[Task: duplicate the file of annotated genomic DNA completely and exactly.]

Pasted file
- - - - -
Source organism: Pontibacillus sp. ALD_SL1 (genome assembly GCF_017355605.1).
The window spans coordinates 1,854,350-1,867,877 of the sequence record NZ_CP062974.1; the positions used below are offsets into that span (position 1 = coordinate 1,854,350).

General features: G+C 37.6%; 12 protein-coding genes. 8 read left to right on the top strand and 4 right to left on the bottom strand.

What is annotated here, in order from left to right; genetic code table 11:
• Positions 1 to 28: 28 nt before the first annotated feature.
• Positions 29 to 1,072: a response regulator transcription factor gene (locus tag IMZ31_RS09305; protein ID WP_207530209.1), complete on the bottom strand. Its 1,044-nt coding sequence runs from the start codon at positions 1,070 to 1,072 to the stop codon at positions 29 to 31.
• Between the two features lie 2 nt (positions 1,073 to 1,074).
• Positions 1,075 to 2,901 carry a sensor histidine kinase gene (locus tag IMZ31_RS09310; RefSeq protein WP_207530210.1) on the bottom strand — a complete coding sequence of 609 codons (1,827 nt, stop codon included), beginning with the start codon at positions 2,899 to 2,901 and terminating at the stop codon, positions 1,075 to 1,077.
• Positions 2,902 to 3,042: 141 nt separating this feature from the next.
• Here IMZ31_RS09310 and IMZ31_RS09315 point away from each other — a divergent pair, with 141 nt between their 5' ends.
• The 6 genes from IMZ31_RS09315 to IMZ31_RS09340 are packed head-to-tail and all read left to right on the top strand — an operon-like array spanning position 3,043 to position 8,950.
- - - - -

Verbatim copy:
Source organism: Pontibacillus sp. ALD_SL1 (genome assembly GCF_017355605.1).
The window spans coordinates 1,854,350-1,867,877 of the sequence record NZ_CP062974.1; the positions used below are offsets into that span (position 1 = coordinate 1,854,350).

General features: G+C 37.6%; 12 protein-coding genes. 8 read left to right on the top strand and 4 right to left on the bottom strand.

What is annotated here, in order from left to right; genetic code table 11:
• Positions 1 to 28: 28 nt before the first annotated feature.
• Positions 29 to 1,072: a response regulator transcription factor gene (locus tag IMZ31_RS09305; protein ID WP_207530209.1), complete on the bottom strand. Its 1,044-nt coding sequence runs from the start codon at positions 1,070 to 1,072 to the stop codon at positions 29 to 31.
• Between the two features lie 2 nt (positions 1,073 to 1,074).
• Positions 1,075 to 2,901 carry a sensor histidine kinase gene (locus tag IMZ31_RS09310; RefSeq protein WP_207530210.1) on the bottom strand — a complete coding sequence of 609 codons (1,827 nt, stop codon included), beginning with the start codon at positions 2,899 to 2,901 and terminating at the stop codon, positions 1,075 to 1,077.
• Positions 2,902 to 3,042: 141 nt separating this feature from the next.
• Here IMZ31_RS09310 and IMZ31_RS09315 point away from each other — a divergent pair, with 141 nt between their 5' ends.
• The 6 genes from IMZ31_RS09315 to IMZ31_RS09340 are packed head-to-tail and all read left to right on the top strand — an operon-like array spanning position 3,043 to position 8,950.